Tell about a character that lost something important to him/her
I sit at the table watching her potter about the kitchen. She seems like her normal self, nattering away to me like she didn’t have a care in the world.
‘Tina next door, her daughter got married last week. She showed me the photos, she looked absolutely gorgeous. She wore a white dress.’
I smile at the emphasis she put on the word ‘white.’ I know Mam’s thoughts on Tina’s daughter and white definitely wasn’t a colour she would put her in.
‘Deb said she’d be coming for coffee tomorrow, do you think I should make something? Some biscuits or cake or something?’
‘I’m sure Deb won’t mind just having some Jaffa Cakes, Mam, don’t stress yourself.’
She leaves the sponge she had been using to wipe down the counter at the side of the sink and starts putting away the dirty dishes from the draining board.
‘Are you sure you don’t want a hand?’ I ask, watching her pile the plates into a precarious pile in the cupboard.
‘I’m fine, love. Sure I only have to wipe the counter and I’m done.’
She puts the last plate away and picks up the sponge from the side of the sink.
‘Mam,’ I say, ‘I don’t think you need to do that.’
All the pamphlets say to try not to confuse her too much if she forgets something.
‘It’ll only take a minute, love.’
I sigh, not sure if there’s any point in arguing. Sometimes I just wish I could shake her, make her realise things. I know there’s nothing she can do, it’s not her fault. But it makes me angry sometimes. Angry at her for not listening, for not understanding, for not trying to push past the confusion. But I know that’s not fair, so I get angry at myself, at the doctors for not being able to do anything, at the disease for taking my mother away from me, bit by bit. Just a little more every day.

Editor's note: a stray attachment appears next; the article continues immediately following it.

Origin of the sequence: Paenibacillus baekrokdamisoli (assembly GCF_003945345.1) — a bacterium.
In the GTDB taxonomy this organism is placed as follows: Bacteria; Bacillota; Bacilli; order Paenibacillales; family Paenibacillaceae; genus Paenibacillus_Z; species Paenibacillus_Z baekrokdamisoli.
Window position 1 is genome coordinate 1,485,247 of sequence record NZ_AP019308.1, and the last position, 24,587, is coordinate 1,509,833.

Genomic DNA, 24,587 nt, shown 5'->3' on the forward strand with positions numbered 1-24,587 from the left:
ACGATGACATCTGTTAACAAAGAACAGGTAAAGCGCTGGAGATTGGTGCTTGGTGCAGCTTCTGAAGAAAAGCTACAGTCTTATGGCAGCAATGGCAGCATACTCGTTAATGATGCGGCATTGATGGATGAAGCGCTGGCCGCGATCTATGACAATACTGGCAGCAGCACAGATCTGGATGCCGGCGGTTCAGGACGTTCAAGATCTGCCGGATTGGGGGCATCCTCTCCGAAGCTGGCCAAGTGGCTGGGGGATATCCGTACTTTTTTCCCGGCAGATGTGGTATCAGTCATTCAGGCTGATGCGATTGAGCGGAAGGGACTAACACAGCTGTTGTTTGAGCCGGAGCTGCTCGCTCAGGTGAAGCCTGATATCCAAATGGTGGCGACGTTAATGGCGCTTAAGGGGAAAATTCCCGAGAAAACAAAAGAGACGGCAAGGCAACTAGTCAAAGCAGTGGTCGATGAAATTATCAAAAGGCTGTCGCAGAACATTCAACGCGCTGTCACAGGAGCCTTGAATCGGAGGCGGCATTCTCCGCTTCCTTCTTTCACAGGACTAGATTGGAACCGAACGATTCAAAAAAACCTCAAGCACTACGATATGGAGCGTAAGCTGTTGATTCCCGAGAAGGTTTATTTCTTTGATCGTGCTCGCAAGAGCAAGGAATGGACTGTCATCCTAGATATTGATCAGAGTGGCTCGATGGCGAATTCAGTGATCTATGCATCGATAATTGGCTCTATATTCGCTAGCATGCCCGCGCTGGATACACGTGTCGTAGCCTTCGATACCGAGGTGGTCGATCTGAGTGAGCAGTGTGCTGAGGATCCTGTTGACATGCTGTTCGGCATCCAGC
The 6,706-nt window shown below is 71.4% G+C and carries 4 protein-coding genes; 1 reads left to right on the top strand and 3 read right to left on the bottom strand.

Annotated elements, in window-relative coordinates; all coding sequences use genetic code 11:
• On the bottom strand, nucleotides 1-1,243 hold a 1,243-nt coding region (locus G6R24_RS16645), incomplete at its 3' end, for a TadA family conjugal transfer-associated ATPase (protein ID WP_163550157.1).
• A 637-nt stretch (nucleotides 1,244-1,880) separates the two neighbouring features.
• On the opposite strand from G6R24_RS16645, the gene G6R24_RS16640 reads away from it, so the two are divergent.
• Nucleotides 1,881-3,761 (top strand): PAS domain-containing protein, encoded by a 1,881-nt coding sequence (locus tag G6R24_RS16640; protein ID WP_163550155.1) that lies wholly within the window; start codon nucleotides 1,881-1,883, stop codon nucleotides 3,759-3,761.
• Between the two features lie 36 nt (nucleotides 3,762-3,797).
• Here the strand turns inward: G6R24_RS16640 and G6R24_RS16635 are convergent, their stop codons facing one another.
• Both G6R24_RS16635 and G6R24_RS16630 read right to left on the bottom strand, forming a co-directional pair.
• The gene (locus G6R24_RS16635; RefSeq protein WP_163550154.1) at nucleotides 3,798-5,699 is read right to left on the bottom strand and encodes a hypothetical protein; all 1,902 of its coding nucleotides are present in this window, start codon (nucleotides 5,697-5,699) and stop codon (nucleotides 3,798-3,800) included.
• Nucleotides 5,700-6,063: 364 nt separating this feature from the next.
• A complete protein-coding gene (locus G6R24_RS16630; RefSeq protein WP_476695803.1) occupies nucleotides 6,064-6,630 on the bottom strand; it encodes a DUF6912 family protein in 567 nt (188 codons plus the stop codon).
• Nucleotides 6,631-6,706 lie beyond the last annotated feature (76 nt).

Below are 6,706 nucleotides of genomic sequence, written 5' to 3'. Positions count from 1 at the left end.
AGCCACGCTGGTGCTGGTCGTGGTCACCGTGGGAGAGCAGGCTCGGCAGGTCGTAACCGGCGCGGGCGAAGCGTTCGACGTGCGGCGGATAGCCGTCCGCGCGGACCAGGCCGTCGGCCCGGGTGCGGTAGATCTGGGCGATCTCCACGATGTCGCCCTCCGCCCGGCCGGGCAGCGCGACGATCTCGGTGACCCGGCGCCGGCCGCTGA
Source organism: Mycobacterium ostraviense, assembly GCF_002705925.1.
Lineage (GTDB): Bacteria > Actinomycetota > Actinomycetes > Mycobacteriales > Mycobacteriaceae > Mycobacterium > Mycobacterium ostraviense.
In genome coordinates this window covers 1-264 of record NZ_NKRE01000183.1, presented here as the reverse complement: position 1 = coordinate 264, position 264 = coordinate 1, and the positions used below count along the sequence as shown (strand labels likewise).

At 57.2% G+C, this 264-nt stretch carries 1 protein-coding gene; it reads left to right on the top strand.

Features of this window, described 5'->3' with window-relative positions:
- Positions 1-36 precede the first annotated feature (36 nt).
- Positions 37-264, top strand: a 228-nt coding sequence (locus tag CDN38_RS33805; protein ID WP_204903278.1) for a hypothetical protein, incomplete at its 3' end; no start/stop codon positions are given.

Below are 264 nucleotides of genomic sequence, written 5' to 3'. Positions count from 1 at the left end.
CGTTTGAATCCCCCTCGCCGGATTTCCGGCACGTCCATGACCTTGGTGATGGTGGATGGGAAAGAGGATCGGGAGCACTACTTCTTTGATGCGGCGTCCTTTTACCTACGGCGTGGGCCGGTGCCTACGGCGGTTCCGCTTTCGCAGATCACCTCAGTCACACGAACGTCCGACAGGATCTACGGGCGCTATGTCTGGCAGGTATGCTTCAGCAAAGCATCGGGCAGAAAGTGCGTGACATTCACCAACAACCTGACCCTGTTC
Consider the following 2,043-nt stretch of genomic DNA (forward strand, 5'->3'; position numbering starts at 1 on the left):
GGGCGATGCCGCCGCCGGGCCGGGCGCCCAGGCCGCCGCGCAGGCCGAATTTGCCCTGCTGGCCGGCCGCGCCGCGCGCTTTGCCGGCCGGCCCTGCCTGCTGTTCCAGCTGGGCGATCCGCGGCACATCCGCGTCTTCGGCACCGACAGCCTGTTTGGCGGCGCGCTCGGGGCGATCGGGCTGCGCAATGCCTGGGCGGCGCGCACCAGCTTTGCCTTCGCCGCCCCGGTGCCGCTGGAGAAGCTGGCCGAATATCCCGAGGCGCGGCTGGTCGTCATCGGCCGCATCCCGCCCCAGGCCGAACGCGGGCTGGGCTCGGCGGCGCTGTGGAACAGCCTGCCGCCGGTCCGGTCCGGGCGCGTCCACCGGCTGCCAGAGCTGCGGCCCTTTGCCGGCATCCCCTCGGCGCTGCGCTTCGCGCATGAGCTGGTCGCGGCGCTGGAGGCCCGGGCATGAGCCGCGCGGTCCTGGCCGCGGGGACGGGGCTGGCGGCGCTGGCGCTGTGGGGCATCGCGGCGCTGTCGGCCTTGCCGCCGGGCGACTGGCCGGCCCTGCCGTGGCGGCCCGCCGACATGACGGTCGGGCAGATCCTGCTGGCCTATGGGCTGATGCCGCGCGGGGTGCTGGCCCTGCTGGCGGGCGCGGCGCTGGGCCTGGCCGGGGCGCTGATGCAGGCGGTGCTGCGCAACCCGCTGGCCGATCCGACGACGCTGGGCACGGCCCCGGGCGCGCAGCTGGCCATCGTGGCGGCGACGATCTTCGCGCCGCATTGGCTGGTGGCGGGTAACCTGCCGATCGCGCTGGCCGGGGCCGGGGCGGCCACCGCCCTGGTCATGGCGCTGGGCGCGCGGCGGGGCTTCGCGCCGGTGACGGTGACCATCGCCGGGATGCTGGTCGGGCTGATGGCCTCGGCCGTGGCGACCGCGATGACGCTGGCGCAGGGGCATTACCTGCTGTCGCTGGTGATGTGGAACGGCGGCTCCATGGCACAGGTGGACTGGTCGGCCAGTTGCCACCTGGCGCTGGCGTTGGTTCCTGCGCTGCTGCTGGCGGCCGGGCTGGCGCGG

‘Don’t you sigh at me like that.’
I look up at her. She has turned towards me, the motherly glow in her eyes gone and replaced with a harsh glare.
‘I told you never to come back here,’ she continues.
‘You promised me you’d leave, Laura. You weren’t supposed to come back.’
Granny used to tell me how much I looked like my aunt Laura. Mam rarely talks about her, but recently she has been mentioning her in passing. I’m not sure she realises herself when she does it.
‘Dylan tell her to leave, she can’t be here.’
Mam looks at the table behind me. I follow her gaze to my Dad’s chair, the one he used to sit on every day for dinner. Since he died no one really dared sit there, for fear of upsetting Mam.
‘Mam, Dad’s not here. Neither is Laura.’ The doctor had warned me that she might have some hallucinations. The first time it happened I was so scared, I didn’t have a clue what to do or say to calm her down. But I’m more used to it now. I stand up and put my hand on her shoulder but she flinches and pulls away. She looks me straight in the eye.
‘You’ll ruin everything. Just like you always do. Dylan make her leave.’
‘Mam, it’s me, Katie. Laura’s not here.’
Her eyes waver slightly. I can tell she is trying to understand what I’m saying. Her hand shakes as she holds it up to my face and she starts to cry. Just one tear at first, rolling down her cheek and falling onto her collar. She starts trembling. Tears fall from her eyes uncontrollably and she leans into me. All I can do is hold her.